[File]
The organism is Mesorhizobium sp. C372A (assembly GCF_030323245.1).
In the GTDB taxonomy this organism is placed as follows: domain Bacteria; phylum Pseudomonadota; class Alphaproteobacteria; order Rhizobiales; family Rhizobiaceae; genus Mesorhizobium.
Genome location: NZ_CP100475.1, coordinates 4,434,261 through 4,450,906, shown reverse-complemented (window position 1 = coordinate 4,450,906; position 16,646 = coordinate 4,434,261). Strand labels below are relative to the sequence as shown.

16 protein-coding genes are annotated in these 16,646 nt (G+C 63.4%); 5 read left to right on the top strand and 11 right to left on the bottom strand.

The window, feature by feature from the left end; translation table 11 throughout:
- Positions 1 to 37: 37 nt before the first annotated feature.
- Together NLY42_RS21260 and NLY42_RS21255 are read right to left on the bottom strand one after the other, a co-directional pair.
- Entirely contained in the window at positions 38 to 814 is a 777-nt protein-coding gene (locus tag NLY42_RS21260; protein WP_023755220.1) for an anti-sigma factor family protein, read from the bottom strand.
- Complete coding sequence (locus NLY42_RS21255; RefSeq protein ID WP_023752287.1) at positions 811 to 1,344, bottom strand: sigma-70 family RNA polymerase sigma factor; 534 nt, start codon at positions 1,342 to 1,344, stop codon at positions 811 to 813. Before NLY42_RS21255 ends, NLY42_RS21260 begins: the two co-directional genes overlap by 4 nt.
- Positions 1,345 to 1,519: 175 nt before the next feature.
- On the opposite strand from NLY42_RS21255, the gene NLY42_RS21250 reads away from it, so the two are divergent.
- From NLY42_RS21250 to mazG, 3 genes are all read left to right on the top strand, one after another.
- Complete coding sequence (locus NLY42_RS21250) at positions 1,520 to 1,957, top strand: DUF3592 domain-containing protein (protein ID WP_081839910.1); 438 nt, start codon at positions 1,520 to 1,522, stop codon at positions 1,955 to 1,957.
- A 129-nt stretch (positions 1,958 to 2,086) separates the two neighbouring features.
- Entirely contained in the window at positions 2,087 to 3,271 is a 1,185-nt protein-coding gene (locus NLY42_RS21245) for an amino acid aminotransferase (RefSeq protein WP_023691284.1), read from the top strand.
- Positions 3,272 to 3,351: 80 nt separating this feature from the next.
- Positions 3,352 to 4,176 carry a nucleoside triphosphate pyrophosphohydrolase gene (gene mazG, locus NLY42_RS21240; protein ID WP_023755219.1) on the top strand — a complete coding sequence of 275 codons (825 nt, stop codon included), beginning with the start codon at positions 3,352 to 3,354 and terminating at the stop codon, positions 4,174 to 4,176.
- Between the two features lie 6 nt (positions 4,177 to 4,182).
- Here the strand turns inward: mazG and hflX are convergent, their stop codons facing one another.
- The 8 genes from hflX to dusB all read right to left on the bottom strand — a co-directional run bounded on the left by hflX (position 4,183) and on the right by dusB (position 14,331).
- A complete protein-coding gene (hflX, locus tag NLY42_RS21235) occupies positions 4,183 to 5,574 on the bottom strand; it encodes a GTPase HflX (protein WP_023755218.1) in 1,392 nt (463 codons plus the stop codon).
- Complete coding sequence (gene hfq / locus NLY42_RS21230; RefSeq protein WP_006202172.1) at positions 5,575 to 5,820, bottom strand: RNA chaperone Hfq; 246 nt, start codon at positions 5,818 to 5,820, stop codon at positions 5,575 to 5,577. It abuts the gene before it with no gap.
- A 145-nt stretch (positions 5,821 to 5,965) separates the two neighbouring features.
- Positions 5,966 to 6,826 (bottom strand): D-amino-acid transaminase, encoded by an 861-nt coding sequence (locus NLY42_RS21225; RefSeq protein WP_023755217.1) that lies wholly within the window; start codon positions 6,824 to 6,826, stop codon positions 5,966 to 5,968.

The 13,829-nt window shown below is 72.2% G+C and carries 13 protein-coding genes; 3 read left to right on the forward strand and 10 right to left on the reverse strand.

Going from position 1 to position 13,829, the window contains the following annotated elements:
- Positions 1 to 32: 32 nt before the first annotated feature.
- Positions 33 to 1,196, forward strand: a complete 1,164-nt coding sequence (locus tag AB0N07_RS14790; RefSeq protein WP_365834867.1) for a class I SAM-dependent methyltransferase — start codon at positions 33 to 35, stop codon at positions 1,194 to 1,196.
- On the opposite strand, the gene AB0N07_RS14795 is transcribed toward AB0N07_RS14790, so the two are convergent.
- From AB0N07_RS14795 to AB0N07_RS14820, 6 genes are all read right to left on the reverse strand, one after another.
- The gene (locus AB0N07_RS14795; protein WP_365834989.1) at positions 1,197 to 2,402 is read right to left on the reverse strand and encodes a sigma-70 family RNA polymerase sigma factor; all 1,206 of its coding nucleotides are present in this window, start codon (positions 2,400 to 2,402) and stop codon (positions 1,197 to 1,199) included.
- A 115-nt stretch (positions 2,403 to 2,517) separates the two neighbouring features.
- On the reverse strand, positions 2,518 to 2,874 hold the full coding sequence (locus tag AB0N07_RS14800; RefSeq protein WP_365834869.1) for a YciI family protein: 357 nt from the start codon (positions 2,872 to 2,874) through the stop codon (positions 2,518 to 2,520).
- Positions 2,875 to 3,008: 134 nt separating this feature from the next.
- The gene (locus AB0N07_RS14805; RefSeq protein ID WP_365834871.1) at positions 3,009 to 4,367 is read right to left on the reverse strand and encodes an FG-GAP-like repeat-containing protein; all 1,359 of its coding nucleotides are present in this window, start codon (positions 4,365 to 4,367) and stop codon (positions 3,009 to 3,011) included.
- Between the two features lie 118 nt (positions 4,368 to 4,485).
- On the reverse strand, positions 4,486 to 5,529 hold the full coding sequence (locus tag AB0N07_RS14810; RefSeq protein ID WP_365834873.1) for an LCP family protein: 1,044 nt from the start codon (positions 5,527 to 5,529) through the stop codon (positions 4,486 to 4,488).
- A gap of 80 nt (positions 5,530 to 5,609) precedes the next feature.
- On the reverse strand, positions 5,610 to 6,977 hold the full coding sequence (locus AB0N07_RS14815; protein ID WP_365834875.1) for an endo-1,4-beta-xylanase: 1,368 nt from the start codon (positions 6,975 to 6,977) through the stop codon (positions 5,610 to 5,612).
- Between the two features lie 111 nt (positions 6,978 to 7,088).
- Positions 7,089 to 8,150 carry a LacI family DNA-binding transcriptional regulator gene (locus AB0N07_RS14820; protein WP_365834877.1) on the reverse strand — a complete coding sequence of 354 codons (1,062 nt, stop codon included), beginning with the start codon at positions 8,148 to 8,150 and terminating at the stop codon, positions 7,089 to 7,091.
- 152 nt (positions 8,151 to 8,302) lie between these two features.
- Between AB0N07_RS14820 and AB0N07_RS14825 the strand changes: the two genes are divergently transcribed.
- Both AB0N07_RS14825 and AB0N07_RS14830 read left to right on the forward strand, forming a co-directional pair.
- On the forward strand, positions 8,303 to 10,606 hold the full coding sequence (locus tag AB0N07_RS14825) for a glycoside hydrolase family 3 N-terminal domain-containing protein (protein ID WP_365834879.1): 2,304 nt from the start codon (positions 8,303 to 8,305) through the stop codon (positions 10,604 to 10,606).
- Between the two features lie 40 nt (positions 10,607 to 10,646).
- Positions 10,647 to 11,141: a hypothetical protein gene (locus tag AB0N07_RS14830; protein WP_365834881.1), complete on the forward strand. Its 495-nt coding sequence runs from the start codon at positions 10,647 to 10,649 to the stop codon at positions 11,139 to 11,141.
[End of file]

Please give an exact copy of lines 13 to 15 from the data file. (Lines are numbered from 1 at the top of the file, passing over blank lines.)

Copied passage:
- Complete coding sequence (locus NLY42_RS21250) at positions 1,520 to 1,957, top strand: DUF3592 domain-containing protein (protein ID WP_081839910.1); 438 nt, start codon at positions 1,520 to 1,522, stop codon at positions 1,955 to 1,957.
- A 129-nt stretch (positions 1,958 to 2,086) separates the two neighbouring features.
- Entirely contained in the window at positions 2,087 to 3,271 is a 1,185-nt protein-coding gene (locus NLY42_RS21245) for an amino acid aminotransferase (RefSeq protein WP_023691284.1), read from the top strand.